MU
Oak Leaves

October 4, 2019


DeVries 6

Professor Scott DeVries invites one of his Spanish 111 students to try some of the food he prepared on the grill.  

Photo by Bonnie Wong

Spanish Professor Makes Learning Language Tasty 


Carly Greaves

 

Eager minds and equally eager stomachs were fed on Sept. 27 by Dr. Scott DeVries, a Spanish professor who decided to add some spice to his teaching style, much to his students’ benefit and delight.

Spanish 111: Food Cultures is an introductory Spanish course offered at Manchester that meets three times a week. Classes on Monday and Wednesday offer the expected lessons on Spanish vocabulary and grammar. But each Friday students are treated to a Spanish dish or snack which is then incorporated into the lesson.

This past Friday was a particularly special session for the class. Behind the Calvin Ulrey Hall, DeVries prepared an Uruguay-Argentine style barbeque for the students. One grill was loaded with foot-long logs that were burned until they were glowing embers. These embers were then transported to another grill to be used for cooking. Smoke and flecks of ash spun in the wind while plump sausages sizzled on the charred bars of the grill. Once thoroughly cooked, the sausages were wrapped in bread and coated with chimichurri sauce, a tangy dressing made of parsley, olive oil, garlic and salt. This dish, known as a choripan, was served to the hungry students.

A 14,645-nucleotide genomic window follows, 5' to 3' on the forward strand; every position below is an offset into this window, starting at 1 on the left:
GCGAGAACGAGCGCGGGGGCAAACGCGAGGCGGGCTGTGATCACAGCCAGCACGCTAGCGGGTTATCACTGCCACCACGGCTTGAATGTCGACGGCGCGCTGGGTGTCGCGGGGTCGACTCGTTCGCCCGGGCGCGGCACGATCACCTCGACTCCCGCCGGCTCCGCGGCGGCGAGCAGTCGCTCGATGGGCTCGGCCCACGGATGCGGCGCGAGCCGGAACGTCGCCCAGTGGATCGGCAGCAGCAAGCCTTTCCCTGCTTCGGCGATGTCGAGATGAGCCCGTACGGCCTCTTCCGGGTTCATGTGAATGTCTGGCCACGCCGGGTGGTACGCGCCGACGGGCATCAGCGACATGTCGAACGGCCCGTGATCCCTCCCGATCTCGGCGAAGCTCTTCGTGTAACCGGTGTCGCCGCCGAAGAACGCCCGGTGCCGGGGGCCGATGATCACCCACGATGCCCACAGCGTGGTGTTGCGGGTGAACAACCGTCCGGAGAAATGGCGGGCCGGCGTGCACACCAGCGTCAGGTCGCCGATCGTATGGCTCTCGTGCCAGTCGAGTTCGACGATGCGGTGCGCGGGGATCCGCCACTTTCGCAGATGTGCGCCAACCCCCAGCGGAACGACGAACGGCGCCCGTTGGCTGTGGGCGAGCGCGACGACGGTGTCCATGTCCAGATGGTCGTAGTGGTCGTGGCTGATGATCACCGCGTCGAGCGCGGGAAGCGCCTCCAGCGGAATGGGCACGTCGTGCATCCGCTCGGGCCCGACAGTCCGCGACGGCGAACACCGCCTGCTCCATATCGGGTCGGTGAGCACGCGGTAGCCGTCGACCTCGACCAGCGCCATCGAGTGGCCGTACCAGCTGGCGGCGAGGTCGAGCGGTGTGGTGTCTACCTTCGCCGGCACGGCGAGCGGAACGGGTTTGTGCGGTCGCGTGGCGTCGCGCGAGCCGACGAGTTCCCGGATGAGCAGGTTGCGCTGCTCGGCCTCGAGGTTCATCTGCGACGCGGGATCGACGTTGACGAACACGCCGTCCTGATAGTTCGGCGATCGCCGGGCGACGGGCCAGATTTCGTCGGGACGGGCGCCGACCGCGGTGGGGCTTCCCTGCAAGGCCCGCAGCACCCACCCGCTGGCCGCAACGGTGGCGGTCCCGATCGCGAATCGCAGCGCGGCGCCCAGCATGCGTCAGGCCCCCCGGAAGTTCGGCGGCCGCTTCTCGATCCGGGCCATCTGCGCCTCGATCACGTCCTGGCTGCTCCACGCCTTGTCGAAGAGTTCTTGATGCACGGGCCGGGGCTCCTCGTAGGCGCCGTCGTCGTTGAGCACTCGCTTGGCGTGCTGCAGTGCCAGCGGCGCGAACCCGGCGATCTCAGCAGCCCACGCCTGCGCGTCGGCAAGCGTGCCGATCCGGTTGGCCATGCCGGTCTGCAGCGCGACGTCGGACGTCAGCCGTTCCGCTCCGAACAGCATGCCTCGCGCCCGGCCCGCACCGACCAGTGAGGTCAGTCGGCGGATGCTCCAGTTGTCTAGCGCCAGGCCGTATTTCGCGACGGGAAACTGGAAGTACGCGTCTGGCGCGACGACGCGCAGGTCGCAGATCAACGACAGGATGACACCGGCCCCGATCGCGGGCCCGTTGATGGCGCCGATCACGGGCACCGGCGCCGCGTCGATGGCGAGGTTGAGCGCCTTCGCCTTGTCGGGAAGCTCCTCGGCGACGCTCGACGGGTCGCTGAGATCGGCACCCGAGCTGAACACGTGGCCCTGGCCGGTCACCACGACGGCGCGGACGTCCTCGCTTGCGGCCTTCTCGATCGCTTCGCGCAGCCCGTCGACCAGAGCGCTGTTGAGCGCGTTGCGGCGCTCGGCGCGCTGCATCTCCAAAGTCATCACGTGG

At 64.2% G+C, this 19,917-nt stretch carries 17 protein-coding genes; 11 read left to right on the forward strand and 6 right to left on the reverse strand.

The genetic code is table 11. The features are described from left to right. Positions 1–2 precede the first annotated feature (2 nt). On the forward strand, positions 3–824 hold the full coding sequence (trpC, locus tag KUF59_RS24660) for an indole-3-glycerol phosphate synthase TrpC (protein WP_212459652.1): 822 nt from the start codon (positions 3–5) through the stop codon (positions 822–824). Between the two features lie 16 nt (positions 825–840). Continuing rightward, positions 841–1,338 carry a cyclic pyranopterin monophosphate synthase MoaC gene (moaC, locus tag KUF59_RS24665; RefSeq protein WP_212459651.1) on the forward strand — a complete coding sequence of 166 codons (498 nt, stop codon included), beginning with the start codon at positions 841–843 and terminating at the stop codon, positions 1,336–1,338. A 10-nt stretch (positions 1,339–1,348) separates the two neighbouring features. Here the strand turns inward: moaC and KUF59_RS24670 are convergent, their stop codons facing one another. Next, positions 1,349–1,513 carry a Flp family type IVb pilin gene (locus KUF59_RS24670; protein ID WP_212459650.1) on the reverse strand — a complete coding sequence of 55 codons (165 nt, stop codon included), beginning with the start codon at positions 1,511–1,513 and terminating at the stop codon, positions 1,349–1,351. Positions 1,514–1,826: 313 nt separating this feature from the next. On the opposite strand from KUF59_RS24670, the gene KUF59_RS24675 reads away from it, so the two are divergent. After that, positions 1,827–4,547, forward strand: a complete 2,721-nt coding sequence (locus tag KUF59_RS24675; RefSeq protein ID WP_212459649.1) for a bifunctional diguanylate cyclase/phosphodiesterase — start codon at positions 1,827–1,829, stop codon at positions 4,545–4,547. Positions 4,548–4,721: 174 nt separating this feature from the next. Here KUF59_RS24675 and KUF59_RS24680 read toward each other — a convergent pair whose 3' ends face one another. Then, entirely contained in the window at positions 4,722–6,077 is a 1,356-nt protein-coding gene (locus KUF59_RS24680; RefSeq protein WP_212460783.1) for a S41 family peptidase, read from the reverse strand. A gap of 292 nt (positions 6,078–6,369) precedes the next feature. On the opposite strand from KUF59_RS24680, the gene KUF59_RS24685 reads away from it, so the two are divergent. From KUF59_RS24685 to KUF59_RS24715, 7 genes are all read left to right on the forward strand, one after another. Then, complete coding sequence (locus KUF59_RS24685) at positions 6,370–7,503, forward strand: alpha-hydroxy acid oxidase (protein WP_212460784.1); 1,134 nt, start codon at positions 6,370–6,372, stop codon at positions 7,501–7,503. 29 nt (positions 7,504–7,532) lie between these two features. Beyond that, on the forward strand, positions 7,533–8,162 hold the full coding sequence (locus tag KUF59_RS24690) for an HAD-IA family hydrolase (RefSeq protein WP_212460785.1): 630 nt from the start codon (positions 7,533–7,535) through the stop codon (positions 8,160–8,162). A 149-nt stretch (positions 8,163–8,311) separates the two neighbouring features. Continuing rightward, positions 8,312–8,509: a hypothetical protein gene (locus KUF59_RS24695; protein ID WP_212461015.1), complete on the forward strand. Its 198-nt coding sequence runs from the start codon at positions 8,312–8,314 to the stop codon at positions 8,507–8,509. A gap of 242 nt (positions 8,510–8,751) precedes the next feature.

DeVries cheerfully tended to the fires and assembled the food. Although he originally proposed the idea of a food-based Spanish course, he gives credit to his wife, a Spanish teacher at Elkhart Central for helping him come up with the topic. Seeing that a common use for Spanish was to order food at Spanish or Mexican restaurants, the DeVrieses realized that students would be far more interested in a course that promised to help them in these real life scenarios than in a typical Spanish introductory class.

“It really motivates the students,” DeVries said. “They are learning the content, but they are also really motivated to do it, because they’re doing it in this different way.”  This motivation shined through at the barbeque. While the students enjoyed the choripan, their main goal was to complete an assignment. At one point Shayla Welch, firstyear student, walked up to the grill to ask DeVries a question. “Como se dice ‘sausage’ en Español?” she asked.

“Chorizo,” DeVries replied.  This was how the students practiced asking questions in Spanish—asking their professor and peers about the food and how it was prepared. Previous lessons from this year included the students learning new vocabulary by discussing tacos and learning simple verbs by comparing Mexican and U.S. Coke. This unique form of study both instructs and intrigues the students. “It’s just really cool to use Spanish in a practical sense,” Welch said.

This method of teaching students Spanish, along with a friendly personality, has made DeVries popular among his students. “He’s a great guy,” said Kaleb Newton, sophomore. “He really engages the class and if you need help, he’ll help you one-on-one.” Welch agreed. “He’s the best,” she brightly confirmed. “He’s also very willing to answer questions and he encourages us to not be afraid to just try and fail because that’s kind of what you have to do in a language. He’s really encouraging.” Mastering a new language can certainly be difficult. But DeVries has served up a class where active learning, fun activities and tasty treats are sure to be on the syllabus.